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Mental Health Awareness Month
The month of May is Mental Health Awareness month. As an organization that advocates for individuals with mental illness, let us tell you why it’s important.
We’re All Affected
You probably know someone with a mental illness, such as serious depression, anxiety, Post Traumatic Stress Disorder (PTSD), or bipolar disorder. It could be a family member, friend, or friend of a friend. Many of us are touched by it.
Although we have come a long way in educating the general population on mental illness, stigma still abounds. It’s often associated with descriptions like erratic, volatile, untrustworthy, and dangerous. This causes people to be ashamed of their mental illness, to not talk about it, and to not seek help for it.
Common responses to mental illness are: ‘You just need to toughen up’ or ‘You need to snap out of it.’ These comments are not helpful at all. In fact, they are detrimental, making individuals feel shameful, like there is something wrong with them. Fear of reproach keeps them silent and prevents them from seeking the help they need.
Mental Illness Does Not Define an Individual
What the mental health community wants you to know is this: mental illness is a medical diagnosis just like any other illness. If you have asthma, you use an inhaler. With cancer, you receive chemo treatment. With mental illness, you may take medication and seek professional guidance. The diagnosis does not define who one is as a person.
Ending the Silence
The National Alliance on Mental Illness (NAMI) has made great strides in alleviating the stigma around mental illness. Through their newest program, Ending the Silence, NAMI provides middle and high schoolers with a 50-minute educational class on mental illness. Young adults in recovery from a mental illness provide information on early warning signs and resources that can help. They also share their experience so the students can understand what it’s like to walk in their shoes. NAMI is still compiling long-term impacts of the program, but the demand for it in schools is increasing.
NAMI Bucks Strides to End the Silence
One way you can help end the silence is by joining us this Saturday, May 13, for the NAMI Stride for Mental Health Awareness. If you are free, we would love to have you walk with the Voice and Vision Voyagers! If not, you can also make a donation towards the End the Silence Program, which will enable the NAMI team to reach more students.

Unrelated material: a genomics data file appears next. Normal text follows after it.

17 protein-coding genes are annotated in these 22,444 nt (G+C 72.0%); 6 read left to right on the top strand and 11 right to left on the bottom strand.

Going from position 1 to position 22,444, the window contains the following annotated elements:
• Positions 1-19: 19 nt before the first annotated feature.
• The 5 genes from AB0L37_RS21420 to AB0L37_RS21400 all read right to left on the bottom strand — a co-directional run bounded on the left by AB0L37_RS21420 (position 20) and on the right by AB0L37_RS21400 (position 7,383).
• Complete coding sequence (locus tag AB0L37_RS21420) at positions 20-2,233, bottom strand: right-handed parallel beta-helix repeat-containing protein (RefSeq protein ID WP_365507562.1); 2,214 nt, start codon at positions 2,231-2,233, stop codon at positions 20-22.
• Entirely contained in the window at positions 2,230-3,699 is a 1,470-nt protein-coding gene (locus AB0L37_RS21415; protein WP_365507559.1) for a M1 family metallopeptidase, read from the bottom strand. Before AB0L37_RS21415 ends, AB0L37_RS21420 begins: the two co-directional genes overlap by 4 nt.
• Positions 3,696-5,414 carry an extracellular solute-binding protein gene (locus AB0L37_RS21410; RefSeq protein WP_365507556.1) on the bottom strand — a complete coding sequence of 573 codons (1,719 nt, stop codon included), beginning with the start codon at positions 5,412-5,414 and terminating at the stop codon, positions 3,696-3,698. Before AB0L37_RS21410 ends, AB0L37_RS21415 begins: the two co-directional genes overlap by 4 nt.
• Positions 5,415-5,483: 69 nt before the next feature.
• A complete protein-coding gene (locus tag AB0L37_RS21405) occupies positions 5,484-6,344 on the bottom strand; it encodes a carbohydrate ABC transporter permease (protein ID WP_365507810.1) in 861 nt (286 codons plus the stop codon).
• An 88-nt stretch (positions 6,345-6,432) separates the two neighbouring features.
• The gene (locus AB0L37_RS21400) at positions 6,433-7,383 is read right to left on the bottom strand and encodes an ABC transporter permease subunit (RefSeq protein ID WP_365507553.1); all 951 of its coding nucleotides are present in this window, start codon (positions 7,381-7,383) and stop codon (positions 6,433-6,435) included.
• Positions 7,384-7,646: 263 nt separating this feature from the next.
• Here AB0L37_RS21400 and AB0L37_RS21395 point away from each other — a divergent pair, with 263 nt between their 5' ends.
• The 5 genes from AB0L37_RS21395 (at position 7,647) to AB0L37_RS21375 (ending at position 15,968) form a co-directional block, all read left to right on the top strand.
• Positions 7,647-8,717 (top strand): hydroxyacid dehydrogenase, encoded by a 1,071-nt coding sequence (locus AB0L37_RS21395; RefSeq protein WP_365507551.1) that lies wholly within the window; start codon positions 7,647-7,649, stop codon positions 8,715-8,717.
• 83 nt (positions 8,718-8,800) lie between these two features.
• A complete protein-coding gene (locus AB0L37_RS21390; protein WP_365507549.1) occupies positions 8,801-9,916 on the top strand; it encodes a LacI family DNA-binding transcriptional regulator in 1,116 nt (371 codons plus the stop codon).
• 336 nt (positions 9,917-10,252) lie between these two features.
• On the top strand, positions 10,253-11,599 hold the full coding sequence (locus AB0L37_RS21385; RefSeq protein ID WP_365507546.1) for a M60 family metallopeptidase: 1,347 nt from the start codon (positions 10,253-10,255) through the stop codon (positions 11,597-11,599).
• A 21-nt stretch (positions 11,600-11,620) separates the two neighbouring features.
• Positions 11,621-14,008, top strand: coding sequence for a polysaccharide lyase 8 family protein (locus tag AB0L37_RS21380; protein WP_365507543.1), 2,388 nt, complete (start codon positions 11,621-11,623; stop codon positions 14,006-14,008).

More Ways to End the Silence
The best way to end the silence is by learning about a mental illness, and talking about it. TheMighty.com publishes articles written by individuals with mental illnesses about their experiences, and they provide good insight. NAMI also provides great articles educating us on different mental illnesses – what they are, what to expect, what it’s like to live with one. With a simple google search, you can also find plenty of articles on how you can interact with someone with a specific mental illness. If you know someone with a mental illness, engage with them. Listen to them. We think you’ll find they are beautiful, complex, and talented people.
You’ve made it this far along in the article, which indicates you want to participate in ending stigma around mental illness. So thank you! Your willingness to join the conversation is one small step to a larger impact. If you have other suggestions on how to end the silence and fight the stigma, please share with us at firstname.lastname@example.org!
Hi, I’m Kathryn Lerro, mother of two lovely daughters, wife of one fine man.
After 24 years of wandering (thanks to my husband’s Air Force career), we are back home on the East Coast. We currently live in Philadelphia where I enjoy writing, taking long walks, decorating my front window in South Philly tradition, talking to interesting people and eating great food.
As I’ve met people on my travels I’ve become keenly aware that most of us could use a healthy dose of encouragement. It is for this reason that I try to weave a message of hope into everything I write.
Hi, I am Melinda Haas, but you can call me Mindy. A true introvert, I delight in solitude with a good book or a movie. I like dabbling in nature photography while taking rigorous hikes. I adore my husband who is a ton of fun. He shares my wanderlust as well as my appetite for Indian and Thai food. Very often, you’ll find us dancing to Cumbia in the kitchen while we make dinner. We also love road tripping and exploring new places. (New England is our new favorite!)
Through my writing, I want to encourage and embolden others to push past the limits they place on themselves. I want to help people see that they can accomplish more than they think they were capable of.
The information, including but not limited to, text, graphics, images and other material contained on this website and blog is for informational purposes only. The purpose of this website is to inspire, educate, offer hope and in some instances challenge attitudes and beliefs promoted in our society. We also provide information about Voice and Vision’s services and connections to basic resources in Southeastern Pennsylvania. The information is not intended to be a substitute for professional advice, counseling, or treatment or cannot be used for identification of a diagnosis. Please seek help from a qualified physician or professional with any questions you may have regarding a physical, emotional or mental health condition, disability, or addiction.
Please note: The views and opinions expressed by the authors on the blogs are those of the authors and do not necessarily reflect the official policy or position of Voice and Vision, Inc. Any content provided by our bloggers or authors are of their opinion and are not intended to malign any religion, ethnic group, club, organization, company, individual or anyone or anything.